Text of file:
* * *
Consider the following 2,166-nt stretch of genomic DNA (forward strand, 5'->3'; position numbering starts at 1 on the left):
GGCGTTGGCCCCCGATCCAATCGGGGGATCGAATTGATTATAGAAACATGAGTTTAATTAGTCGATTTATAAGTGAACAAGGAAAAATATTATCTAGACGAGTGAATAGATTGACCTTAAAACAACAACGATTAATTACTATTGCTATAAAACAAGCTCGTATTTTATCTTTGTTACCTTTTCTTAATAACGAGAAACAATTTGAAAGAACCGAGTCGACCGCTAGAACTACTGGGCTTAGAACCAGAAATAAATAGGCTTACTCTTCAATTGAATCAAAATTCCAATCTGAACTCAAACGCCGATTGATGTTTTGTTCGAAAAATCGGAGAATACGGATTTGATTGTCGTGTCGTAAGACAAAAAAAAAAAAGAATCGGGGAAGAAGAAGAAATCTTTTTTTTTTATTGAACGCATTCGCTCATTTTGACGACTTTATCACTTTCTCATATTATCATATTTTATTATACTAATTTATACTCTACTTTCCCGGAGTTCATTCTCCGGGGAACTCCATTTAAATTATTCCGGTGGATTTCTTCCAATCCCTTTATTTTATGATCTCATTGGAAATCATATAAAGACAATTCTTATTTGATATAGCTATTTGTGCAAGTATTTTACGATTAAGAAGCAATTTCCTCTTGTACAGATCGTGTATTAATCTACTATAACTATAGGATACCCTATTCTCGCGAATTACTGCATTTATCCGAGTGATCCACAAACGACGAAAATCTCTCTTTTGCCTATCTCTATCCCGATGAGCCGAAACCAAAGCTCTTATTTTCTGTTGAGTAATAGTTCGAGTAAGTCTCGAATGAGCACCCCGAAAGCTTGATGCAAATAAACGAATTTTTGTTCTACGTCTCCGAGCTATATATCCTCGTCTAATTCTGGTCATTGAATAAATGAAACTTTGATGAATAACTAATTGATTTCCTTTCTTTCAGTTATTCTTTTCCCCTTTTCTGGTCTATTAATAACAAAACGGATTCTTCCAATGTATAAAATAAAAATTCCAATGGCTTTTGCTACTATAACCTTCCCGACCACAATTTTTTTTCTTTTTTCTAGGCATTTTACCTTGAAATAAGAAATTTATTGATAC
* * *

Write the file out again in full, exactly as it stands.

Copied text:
Consider the following 2,166-nt stretch of genomic DNA (forward strand, 5'->3'; position numbering starts at 1 on the left):
GGCGTTGGCCCCCGATCCAATCGGGGGATCGAATTGATTATAGAAACATGAGTTTAATTAGTCGATTTATAAGTGAACAAGGAAAAATATTATCTAGACGAGTGAATAGATTGACCTTAAAACAACAACGATTAATTACTATTGCTATAAAACAAGCTCGTATTTTATCTTTGTTACCTTTTCTTAATAACGAGAAACAATTTGAAAGAACCGAGTCGACCGCTAGAACTACTGGGCTTAGAACCAGAAATAAATAGGCTTACTCTTCAATTGAATCAAAATTCCAATCTGAACTCAAACGCCGATTGATGTTTTGTTCGAAAAATCGGAGAATACGGATTTGATTGTCGTGTCGTAAGACAAAAAAAAAAAAGAATCGGGGAAGAAGAAGAAATCTTTTTTTTTTATTGAACGCATTCGCTCATTTTGACGACTTTATCACTTTCTCATATTATCATATTTTATTATACTAATTTATACTCTACTTTCCCGGAGTTCATTCTCCGGGGAACTCCATTTAAATTATTCCGGTGGATTTCTTCCAATCCCTTTATTTTATGATCTCATTGGAAATCATATAAAGACAATTCTTATTTGATATAGCTATTTGTGCAAGTATTTTACGATTAAGAAGCAATTTCCTCTTGTACAGATCGTGTATTAATCTACTATAACTATAGGATACCCTATTCTCGCGAATTACTGCATTTATCCGAGTGATCCACAAACGACGAAAATCTCTCTTTTGCCTATCTCTATCCCGATGAGCCGAAACCAAAGCTCTTATTTTCTGTTGAGTAATAGTTCGAGTAAGTCTCGAATGAGCACCCCGAAAGCTTGATGCAAATAAACGAATTTTTGTTCTACGTCTCCGAGCTATATATCCTCGTCTAATTCTGGTCATTGAATAAATGAAACTTTGATGAATAACTAATTGATTTCCTTTCTTTCAGTTATTCTTTTCCCCTTTTCTGGTCTATTAATAACAAAACGGATTCTTCCAATGTATAAAATAAAAATTCCAATGGCTTTTGCTACTATAACCTTCCCGACCACAATTTTTTTTCTTTTTTCTAGGCATTTTACCTTGAAATAAGAAATTTATTGATAC